Page 209 - Jewish Book Annual Volume 46

Basic HTML Version

LIBERLES / SAMSON RAPHAEL HIRSCH
201
been made in Breslau and Hamburg, but the Jewish community
board in Frankfurt resisted all attempts to reach a compromise.
SEPARATIST MOVES
Only in 1876, when Jews had already received full political
rights and Frankfurt had become part o f the German Reich,
did a new Prussian law allow Jews to withdraw from member­
ship in the Jewish community while retaining their legal identity
as Jews. In the aftermath o f bitter controversies within the
I.R.G. itself, within the larger Jewish community o f Germany,
and between Hirsch and Seligmann Baer Bamberger, rabbi o f
Wuerzburg, a complex religious realignment appeared in
Frankfurt. In order to preserve communal unity, the board
agreed to establish a separate and equal Orthodox congregation
within the community structure. Frankfurt thus had two Or­
thodox congregations, the independent I.R.G. and a new sec­
ond congregation, functioning within the framework o f the Jew­
ish community.3 Both groups were subsequently served by
prominent spokesmen for German Orthodoxy; the I.R.G. by
Solomon Breuer (1890-1926) and the communal Orthodox by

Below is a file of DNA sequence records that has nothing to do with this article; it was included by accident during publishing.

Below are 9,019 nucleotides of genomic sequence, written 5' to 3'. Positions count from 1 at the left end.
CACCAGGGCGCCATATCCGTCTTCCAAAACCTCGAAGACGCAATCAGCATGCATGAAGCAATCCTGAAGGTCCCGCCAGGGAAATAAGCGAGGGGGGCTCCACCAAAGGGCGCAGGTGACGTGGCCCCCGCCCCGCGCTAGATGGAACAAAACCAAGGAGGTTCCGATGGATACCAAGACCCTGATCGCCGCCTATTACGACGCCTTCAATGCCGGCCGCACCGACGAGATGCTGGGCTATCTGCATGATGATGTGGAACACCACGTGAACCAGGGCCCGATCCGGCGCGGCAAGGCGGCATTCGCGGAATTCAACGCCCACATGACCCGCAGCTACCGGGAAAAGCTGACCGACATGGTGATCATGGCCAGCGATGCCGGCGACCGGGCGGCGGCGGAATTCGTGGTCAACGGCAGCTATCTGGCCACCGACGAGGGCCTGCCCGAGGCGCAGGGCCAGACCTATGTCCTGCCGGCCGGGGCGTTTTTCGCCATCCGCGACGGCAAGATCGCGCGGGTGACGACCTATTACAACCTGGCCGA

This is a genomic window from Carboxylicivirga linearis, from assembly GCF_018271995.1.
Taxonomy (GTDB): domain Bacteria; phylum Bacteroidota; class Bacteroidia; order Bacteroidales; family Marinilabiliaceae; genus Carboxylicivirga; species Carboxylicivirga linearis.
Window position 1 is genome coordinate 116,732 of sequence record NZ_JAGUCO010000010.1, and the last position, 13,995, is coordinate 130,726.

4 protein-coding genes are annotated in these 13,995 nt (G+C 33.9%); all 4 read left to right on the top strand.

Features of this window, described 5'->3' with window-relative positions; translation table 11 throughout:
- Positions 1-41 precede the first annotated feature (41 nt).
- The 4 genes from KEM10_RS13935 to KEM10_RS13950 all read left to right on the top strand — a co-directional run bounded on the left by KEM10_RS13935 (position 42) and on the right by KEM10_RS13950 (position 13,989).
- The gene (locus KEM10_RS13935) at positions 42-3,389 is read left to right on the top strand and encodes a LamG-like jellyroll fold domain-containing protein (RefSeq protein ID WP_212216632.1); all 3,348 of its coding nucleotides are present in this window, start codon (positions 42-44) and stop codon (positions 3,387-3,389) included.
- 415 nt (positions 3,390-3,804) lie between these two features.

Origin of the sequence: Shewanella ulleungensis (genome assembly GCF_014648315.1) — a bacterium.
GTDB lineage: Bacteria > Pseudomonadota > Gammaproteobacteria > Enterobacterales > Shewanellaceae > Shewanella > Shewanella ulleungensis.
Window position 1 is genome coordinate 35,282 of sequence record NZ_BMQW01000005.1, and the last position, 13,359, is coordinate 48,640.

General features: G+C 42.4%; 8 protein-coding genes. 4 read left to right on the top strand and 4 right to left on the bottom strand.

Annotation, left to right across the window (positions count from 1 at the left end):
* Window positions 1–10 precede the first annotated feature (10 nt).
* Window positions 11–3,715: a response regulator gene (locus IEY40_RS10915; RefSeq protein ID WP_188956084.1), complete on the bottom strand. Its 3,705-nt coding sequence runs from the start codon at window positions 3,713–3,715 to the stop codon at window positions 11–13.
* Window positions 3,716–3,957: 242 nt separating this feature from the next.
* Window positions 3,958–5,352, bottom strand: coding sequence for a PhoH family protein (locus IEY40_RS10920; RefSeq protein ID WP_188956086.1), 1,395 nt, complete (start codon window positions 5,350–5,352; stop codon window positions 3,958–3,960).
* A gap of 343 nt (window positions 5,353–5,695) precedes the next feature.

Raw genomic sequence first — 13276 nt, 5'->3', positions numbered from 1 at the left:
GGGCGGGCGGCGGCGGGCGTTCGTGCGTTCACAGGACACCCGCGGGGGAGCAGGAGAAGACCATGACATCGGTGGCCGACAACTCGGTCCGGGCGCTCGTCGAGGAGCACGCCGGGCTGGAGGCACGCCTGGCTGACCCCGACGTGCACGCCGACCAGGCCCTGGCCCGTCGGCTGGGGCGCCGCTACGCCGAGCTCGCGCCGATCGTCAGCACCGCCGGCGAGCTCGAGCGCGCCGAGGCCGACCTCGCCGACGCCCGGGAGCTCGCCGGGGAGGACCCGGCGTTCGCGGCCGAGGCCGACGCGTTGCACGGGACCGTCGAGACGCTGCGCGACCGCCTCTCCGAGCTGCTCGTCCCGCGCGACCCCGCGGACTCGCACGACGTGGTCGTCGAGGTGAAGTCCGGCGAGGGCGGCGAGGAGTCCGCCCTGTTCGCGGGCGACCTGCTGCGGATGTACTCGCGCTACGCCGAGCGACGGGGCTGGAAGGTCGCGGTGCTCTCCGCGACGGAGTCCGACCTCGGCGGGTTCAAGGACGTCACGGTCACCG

Markus Horowitz (1878-1910), followed by Nehemiah Nobel
(1911-1922).6
The secessionist controversy was one o f the most fascinating
episodes in the history o f the German Jewish community in
the first years following emancipation in 1871. Far more than
an isolated disagreement between individuals, it represented
in its various stages the divergent responses o f German Jewry
to its new legal status. Orthodox Jews asserted that a civil gov­
ernment had no business compelling traditionalists to remain
members and pay taxes to Jewish communities with which they
were in fundamental religious disagreement. Their argument
received greater cogency with the coming o f emancipation, since
Jews were now to be considered equal citizens. Most Orthodox
leaders did not intend to actually secede from membership in
the Jewish communities but correctly appreciated the strategic
5 On these controversies, see Schwab,
The History o f Orthodox Jewry in Germany
(London , 1950), pp. 60-86 and Liberies, chap. V I I . On the I.R.G. in the
late nineteenth century, see J. Rosenheim,
Erinnerungen,
(Frankfurt: 1970).
6
Paul Arnsberg ,
Neunhundert Jahr “Muttergemeinde in Israel”: Frankfurt am
Main, 1074-1974, Chronik der Rabbiner
(Frankfurt, 1974).